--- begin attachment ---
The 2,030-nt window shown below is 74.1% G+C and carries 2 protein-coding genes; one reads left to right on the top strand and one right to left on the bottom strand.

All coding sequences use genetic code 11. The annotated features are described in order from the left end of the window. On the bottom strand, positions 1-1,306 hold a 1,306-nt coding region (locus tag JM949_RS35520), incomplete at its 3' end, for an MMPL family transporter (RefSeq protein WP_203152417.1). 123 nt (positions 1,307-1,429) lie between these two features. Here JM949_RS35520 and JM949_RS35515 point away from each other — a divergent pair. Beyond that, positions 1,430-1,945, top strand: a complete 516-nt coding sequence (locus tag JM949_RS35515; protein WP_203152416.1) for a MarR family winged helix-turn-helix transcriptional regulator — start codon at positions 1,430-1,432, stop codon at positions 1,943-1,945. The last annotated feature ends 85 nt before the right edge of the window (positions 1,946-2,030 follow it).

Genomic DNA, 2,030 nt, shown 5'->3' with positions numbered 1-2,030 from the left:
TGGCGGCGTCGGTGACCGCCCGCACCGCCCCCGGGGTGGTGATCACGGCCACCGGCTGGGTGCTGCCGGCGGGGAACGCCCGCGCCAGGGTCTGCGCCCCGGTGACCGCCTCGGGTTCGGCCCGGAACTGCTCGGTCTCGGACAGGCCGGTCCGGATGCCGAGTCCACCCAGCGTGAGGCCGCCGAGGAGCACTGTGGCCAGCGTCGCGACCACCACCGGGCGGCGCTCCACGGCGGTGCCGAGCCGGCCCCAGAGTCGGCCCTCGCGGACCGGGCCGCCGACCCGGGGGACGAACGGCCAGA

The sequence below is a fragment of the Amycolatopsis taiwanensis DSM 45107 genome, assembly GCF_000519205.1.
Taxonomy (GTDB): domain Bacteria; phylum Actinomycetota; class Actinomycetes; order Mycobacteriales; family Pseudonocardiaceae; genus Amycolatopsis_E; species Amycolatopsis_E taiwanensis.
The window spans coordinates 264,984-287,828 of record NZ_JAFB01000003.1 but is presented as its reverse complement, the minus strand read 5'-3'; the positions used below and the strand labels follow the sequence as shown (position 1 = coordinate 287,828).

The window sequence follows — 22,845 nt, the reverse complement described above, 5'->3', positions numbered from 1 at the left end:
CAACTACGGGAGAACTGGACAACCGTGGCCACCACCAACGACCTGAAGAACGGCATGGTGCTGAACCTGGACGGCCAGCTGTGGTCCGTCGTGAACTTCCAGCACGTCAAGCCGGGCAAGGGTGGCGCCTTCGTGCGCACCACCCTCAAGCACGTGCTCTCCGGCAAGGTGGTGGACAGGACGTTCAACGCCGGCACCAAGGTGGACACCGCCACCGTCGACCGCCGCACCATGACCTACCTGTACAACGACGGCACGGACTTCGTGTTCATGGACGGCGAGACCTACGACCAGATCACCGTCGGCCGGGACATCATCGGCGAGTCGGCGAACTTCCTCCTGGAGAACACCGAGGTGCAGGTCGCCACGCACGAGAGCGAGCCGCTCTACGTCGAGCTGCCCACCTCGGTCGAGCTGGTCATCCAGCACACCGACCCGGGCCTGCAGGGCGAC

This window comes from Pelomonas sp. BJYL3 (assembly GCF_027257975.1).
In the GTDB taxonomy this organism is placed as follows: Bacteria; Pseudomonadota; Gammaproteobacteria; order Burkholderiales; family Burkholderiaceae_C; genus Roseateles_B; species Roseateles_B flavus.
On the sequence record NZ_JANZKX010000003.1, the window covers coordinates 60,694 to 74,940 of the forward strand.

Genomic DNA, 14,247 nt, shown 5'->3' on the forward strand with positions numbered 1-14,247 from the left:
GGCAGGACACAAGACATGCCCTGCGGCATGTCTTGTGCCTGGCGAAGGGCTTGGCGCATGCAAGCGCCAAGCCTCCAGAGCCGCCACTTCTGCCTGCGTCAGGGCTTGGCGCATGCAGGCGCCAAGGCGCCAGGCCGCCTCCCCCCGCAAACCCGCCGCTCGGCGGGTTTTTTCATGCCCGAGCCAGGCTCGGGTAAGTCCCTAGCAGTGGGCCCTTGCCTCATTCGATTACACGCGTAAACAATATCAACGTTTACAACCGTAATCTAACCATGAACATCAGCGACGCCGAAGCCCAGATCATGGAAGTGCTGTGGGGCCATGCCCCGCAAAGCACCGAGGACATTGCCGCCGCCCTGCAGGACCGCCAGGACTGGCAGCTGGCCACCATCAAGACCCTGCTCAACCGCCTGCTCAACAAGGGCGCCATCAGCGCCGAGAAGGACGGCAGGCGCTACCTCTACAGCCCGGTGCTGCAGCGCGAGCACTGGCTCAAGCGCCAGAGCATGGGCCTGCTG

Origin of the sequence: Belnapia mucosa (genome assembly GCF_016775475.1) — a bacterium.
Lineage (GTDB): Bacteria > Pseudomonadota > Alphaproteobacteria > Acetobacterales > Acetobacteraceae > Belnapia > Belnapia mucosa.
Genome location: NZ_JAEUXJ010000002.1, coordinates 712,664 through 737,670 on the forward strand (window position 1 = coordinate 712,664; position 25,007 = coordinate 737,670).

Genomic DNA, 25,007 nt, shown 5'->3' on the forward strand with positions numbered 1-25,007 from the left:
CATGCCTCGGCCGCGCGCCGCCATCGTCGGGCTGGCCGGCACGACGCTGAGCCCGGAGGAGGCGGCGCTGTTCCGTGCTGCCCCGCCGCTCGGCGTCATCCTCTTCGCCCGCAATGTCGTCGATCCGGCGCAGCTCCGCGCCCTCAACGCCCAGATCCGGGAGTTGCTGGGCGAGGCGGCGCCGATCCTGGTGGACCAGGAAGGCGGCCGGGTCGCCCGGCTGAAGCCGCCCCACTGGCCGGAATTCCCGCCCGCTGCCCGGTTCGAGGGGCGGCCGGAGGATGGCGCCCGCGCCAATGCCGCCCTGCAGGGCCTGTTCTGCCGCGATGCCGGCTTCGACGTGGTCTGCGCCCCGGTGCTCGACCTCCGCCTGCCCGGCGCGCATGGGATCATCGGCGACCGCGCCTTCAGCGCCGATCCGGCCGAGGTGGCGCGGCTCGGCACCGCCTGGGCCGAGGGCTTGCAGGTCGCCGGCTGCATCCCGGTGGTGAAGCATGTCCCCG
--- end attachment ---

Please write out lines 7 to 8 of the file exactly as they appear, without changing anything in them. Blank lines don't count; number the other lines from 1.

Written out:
The window spans coordinates 264,984-287,828 of record NZ_JAFB01000003.1 but is presented as its reverse complement, the minus strand read 5'-3'; the positions used below and the strand labels follow the sequence as shown (position 1 = coordinate 287,828).

The window sequence follows — 22,845 nt, the reverse complement described above, 5'->3', positions numbered from 1 at the left end: